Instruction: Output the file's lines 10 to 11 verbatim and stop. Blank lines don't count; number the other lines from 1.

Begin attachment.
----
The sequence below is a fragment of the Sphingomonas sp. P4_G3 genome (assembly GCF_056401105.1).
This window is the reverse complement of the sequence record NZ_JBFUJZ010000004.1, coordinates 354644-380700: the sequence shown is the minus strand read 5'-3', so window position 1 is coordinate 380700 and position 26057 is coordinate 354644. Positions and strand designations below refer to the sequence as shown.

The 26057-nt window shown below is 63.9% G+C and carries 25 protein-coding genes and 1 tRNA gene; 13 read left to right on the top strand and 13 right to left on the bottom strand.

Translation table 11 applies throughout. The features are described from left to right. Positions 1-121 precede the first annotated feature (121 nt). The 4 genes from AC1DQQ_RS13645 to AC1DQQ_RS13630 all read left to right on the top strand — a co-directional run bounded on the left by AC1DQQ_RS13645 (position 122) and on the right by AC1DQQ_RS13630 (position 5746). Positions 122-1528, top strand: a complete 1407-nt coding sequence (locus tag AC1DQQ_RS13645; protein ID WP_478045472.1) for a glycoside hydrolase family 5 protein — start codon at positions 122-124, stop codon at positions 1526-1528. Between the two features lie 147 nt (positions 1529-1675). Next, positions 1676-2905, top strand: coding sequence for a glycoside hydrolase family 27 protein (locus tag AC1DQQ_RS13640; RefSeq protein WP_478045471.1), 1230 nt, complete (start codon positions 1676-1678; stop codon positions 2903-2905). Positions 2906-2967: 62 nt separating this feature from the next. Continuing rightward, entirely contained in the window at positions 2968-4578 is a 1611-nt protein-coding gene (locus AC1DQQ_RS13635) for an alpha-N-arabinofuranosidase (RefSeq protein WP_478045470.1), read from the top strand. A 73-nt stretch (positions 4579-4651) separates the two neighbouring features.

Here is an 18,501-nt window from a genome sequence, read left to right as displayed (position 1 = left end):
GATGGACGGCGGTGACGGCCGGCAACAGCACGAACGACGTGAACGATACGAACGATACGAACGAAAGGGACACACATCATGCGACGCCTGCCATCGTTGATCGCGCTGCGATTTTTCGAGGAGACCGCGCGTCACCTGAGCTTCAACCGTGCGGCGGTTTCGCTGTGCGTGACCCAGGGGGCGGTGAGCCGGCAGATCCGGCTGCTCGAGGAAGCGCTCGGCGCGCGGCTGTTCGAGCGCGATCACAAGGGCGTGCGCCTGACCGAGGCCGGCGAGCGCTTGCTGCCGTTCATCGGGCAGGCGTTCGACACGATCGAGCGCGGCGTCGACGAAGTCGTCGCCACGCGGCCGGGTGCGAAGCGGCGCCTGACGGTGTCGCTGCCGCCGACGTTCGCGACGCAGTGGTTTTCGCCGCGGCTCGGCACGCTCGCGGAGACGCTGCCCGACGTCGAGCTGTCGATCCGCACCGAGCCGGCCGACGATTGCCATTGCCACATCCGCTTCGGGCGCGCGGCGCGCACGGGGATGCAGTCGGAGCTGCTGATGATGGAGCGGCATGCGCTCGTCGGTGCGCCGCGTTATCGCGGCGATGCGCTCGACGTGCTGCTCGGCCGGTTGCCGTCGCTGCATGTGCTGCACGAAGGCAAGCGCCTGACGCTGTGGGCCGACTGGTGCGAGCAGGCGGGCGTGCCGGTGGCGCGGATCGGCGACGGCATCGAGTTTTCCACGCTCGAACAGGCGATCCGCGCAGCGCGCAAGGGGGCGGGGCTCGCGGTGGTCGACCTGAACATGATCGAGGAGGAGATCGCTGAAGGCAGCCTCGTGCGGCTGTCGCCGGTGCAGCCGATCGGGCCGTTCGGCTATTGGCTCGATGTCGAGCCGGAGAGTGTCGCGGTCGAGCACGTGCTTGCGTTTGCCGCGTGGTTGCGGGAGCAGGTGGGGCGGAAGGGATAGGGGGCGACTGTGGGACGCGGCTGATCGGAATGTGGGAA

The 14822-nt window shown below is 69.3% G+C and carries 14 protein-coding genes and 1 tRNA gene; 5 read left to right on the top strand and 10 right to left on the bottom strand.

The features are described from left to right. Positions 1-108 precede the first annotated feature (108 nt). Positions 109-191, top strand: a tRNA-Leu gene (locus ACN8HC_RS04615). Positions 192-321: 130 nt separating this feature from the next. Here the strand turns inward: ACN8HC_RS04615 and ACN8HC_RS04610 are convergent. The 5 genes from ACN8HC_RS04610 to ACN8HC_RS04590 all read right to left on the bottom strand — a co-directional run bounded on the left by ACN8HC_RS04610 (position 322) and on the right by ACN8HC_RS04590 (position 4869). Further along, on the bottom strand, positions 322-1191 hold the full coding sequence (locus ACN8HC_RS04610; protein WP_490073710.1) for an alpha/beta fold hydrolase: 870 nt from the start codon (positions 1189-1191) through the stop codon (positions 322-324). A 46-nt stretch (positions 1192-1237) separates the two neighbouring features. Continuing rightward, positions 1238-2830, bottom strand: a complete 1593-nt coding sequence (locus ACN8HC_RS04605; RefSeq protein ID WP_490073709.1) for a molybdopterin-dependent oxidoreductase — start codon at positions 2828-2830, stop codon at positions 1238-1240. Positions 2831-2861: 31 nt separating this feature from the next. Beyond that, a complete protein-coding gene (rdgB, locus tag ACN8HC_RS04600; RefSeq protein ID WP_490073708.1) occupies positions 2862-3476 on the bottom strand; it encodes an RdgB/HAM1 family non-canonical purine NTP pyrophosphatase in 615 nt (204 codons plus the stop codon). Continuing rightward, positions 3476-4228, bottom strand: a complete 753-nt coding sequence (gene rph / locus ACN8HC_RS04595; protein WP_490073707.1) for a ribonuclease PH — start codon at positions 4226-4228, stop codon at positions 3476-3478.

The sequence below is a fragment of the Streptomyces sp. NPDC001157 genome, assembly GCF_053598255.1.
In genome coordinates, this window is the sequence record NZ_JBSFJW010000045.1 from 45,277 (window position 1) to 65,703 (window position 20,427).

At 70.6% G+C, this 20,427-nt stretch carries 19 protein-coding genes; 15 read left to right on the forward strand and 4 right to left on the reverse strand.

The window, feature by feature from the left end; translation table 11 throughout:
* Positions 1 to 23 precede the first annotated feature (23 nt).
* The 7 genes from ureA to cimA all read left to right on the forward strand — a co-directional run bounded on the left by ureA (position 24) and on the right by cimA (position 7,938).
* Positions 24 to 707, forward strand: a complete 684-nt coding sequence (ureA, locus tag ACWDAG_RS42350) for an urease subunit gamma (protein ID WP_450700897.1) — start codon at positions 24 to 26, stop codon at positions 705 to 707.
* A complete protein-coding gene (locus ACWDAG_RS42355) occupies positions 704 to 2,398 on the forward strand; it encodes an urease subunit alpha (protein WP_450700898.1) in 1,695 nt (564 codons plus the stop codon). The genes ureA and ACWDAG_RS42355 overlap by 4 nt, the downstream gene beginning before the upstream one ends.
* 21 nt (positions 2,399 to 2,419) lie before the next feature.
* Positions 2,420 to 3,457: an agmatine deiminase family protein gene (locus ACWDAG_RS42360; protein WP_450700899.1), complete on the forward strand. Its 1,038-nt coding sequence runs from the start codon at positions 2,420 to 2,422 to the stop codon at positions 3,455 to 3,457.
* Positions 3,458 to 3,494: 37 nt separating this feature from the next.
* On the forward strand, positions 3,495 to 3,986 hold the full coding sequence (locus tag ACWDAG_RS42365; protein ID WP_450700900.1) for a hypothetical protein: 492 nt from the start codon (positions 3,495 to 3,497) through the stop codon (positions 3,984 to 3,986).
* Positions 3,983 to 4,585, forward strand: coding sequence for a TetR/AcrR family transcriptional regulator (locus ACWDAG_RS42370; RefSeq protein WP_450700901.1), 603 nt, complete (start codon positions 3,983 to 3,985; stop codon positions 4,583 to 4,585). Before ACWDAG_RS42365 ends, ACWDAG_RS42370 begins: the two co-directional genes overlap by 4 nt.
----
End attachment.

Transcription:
In genome coordinates, this window is the sequence record NZ_JBSFJW010000045.1 from 45,277 (window position 1) to 65,703 (window position 20,427).

At 70.6% G+C, this 20,427-nt stretch carries 19 protein-coding genes; 15 read left to right on the forward strand and 4 right to left on the reverse strand.